Something About Old People

I think we all know that ageism exists. While forty is the new twenty, sixty is apparently still over the hill.

I could tell you so many stories of parents of my generation who have lost their jobs never to be employed again, even if they wanted to. They’re too old, too unskilled, too expensive, too out of touch or so they’re never told as they hear again and again, “we’re sorry but we’re going with another candidate.”

In some ways, it sucks to get older, as I lamented last week, but it’s also a badge of honor. It means you’ve lived through a lot and, most likely, you’ve learned a lot along the way.

For some reason, though, people often feel like once you reach a certain age, it’s time for you to get out of the way and let the beautiful people take over.

Get off the road! You’re too old to drive!

It’s something I’ve heard myself saying when you get behind someone driving 5 miles below the speed limit. But can you really imagine getting older and losing your mobility? Losing the ability to get out and see and connect with the world? Sure, I might choose to take the slower back roads instead of the highway but age isn’t a disease. It’s merely a natural condition of the human body.

Old age is not a disease.
Our hair turns gray. Our bones get brittle. Our faces start to sag. And we may even lose some of the sharpness our minds once held. Such is the case for Kris Kristofferson.

I don’t have “real” TV so I miss out on a lot of the live events like the Emmys, the Oscars, and the Grammys. I usually catch the headlines on the internet or read the comments on Facebook. I click through to a few red carpet dress pictures and then go about my normal business.

But this morning, in addition to hearing about Lorde walking away as a big winner, I started reading about a bunch of old country singers getting on stage for a reunion: Willie Nelson, Merle Haggard, and Kris Kristofferson, members of the original country music supergroup The Highwaymen.

Specifically, I saw posts mocking Kris Kristofferson who is clearly not of the same mental capacity he once was.

Turns out he’s suffering from a condition called pugilista, which basically means he’s been hit in the head too many times and therefore has a pretty selective memory. Actually, sometimes a selective memory is a bit of a gift. But he knows his buddies and he knows his songs and at 77 what a thrill it must be to perform onstage again with a current country star like Blake Shelton.

So Kris is an old coot. And so is Willie and Merle. But that doesn’t make them any less the icons and legends they once were. In fact, I get a bit of a thrill seeing “old people” living their lives to the fullest.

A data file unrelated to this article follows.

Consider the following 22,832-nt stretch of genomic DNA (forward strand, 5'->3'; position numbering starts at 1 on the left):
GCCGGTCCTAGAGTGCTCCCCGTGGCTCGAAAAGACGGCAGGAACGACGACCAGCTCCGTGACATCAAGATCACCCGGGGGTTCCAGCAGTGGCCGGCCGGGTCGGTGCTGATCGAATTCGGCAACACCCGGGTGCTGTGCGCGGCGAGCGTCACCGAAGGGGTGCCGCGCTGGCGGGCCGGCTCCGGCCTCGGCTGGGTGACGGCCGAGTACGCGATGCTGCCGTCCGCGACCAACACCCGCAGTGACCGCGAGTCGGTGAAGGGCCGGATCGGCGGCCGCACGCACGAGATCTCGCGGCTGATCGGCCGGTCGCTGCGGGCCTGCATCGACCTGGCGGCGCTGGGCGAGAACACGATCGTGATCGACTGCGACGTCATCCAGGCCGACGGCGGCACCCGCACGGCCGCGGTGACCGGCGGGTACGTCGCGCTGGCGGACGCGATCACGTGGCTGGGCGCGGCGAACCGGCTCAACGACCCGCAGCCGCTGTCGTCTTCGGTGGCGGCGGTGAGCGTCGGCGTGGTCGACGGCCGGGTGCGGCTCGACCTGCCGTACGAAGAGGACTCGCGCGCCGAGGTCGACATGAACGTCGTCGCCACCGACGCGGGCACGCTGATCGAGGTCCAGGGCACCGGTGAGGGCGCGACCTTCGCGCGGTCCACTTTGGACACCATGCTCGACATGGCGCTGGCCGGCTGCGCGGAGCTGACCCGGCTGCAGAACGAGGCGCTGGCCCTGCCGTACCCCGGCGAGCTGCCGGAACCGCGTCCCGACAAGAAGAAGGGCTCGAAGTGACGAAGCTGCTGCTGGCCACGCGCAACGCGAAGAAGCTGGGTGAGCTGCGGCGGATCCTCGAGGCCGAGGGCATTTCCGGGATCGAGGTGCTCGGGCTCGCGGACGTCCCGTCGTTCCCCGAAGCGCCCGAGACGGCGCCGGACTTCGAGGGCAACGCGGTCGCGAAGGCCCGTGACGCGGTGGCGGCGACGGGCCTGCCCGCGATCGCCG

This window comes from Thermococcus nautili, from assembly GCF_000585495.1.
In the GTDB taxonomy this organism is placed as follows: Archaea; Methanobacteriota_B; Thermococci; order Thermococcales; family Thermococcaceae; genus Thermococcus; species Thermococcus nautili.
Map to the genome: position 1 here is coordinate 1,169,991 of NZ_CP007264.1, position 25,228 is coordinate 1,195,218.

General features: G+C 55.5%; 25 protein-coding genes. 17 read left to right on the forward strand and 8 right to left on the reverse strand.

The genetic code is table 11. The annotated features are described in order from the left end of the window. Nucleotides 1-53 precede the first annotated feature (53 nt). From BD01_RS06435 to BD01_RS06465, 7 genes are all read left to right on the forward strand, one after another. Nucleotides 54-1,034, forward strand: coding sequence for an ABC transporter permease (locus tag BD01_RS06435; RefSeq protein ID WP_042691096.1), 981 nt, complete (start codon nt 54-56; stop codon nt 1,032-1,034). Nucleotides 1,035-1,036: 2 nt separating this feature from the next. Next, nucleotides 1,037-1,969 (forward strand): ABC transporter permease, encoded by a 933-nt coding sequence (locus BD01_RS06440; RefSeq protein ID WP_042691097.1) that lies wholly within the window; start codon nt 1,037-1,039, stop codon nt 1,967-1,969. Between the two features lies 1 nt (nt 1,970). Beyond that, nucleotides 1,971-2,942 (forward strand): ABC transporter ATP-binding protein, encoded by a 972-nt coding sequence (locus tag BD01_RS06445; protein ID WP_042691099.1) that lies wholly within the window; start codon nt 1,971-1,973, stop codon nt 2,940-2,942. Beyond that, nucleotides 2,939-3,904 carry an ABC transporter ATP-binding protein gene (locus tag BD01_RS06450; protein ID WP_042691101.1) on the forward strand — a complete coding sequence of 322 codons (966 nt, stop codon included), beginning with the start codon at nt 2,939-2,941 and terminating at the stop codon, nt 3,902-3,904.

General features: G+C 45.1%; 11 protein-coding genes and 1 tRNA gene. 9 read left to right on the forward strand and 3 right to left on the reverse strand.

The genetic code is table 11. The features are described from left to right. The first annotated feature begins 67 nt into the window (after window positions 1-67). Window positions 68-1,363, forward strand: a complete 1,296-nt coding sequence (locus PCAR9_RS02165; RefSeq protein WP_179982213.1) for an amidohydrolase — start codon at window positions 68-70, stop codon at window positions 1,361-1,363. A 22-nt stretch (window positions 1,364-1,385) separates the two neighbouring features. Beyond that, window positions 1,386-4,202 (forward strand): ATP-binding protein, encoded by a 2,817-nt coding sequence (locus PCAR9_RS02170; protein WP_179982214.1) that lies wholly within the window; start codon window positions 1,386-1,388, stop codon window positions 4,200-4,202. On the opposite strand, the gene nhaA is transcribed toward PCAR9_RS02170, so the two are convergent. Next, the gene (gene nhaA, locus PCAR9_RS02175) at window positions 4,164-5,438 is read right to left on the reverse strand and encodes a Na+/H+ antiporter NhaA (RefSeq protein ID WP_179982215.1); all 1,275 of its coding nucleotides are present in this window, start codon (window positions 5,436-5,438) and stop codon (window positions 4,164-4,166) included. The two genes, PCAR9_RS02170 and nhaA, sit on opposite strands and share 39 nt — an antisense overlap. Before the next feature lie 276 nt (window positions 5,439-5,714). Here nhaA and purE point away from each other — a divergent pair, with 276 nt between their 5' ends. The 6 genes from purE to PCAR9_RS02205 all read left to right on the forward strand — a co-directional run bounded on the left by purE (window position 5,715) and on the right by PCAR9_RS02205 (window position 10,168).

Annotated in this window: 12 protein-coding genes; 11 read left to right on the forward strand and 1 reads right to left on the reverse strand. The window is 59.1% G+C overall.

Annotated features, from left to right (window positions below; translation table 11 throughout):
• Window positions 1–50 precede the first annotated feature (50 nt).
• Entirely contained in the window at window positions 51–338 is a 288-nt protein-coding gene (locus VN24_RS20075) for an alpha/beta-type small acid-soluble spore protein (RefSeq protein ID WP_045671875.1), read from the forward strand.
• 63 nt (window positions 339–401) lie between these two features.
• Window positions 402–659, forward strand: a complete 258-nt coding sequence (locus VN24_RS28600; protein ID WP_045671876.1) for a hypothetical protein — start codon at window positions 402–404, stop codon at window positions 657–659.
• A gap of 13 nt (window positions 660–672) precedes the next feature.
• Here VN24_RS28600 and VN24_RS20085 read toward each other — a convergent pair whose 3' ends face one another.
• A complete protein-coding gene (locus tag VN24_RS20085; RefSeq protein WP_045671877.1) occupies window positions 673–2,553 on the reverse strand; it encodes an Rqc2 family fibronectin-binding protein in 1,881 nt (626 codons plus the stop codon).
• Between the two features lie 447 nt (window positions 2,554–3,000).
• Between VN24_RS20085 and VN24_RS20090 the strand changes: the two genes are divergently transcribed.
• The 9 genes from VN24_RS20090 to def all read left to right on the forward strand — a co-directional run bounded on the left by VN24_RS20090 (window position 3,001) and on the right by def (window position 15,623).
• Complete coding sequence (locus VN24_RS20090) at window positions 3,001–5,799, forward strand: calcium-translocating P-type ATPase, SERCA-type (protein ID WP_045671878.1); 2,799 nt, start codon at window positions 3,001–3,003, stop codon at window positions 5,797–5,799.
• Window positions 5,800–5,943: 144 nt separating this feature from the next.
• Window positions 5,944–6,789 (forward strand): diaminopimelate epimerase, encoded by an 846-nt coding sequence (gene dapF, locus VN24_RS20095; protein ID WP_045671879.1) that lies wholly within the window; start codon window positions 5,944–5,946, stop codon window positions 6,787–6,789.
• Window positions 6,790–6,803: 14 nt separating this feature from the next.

I’ll admit that this kind of attitude get easier for me the older I get. Maybe because I know my time is coming someday.

A few decades ago, when I was a young lass in my 20s, I was traveling quite a bit for my job. I remember so clearly being at an airport and sitting at the gate waiting for my flight to board. As preboarding started, I saw a lot of fuss over one gentleman in a wheelchair. Even the slightest movements seemed like such an effort for him. I found myself unknowingly staring at him, watching him.

I remember feeling a bit horrified at how frail and fragile he was and how difficult the simplest things seemed to be. I don’t think I was feeling disgust or sympathy. I was simply watching, wondering how it must feel to devolve into a shadow of who you once were.

It was at that moment that he looked up at me, as if he knew I was staring all along. As if he knew exactly what the thoughts in my head were. He looked me squarely in the eyes and said, “Someday you’ll be old too.”

I can’t remember my reaction but I’m pretty sure I quickly looked away as if I had never really been staring at him in the first place. But his piercing words have always stayed with me. I try remember to treat people, especially elderly, with kindness, compassion, and, above all, patience. I think they’ve earned it.

  • Wendi Aarons

    Oh, my heart. Thank you so much for writing this. It means the world to me and I agree with what you said 100%. Kris Kristofferson has led a remarkable life and shouldn’t be reduced to a punchline. Nor should anyone who may not be what they once were.

    • FadraN

      And if the press is going to make fun of anyone, let’s stick to Madonna. She’s an easy target and kind of asks for it 😉

  • sellabitmum

    Oh Fadra – so well said. xo

  • Sherry Carr-Smith

    I was lucky enough to have been raised by my Grandmother from the age of 10 until I graduated high school. She is an amazing woman, and while I *know* she’s old (she’ll be 87 in May), I don’t think of her that way. Physically it’s more difficult for her to get around and she doesn’t do as much as she used to, but she’s still the glue that holds our family’s world together. I think, because of her, I’ve got more patience and appreciation for older people than I might have had otherwise. It’s probably why I like to be told stories too. I’m sad for people who can’t appreciate the experience that old folks have and so often want to share.

  • catchatcaren

    this was incredible. While I am 58, I have said to some youngsters “one day you will be old too”…..I lost my last job at age 50 due to downsizing and experienced everything you mentioned at the beginning of this post. That is what made me turn to blogging.

  • Leigh Ann

    This reminds me of my grandmother. I often watch her as she struggles to get around. Is she in pain? Or just having a hard time moving? What is she thinking as she awkwardly thumps around her kitchen, stooped over, her feint and ankles swollen to three times their normal size? What does she think about when she’s just sitting in her chair or laying in bed at night?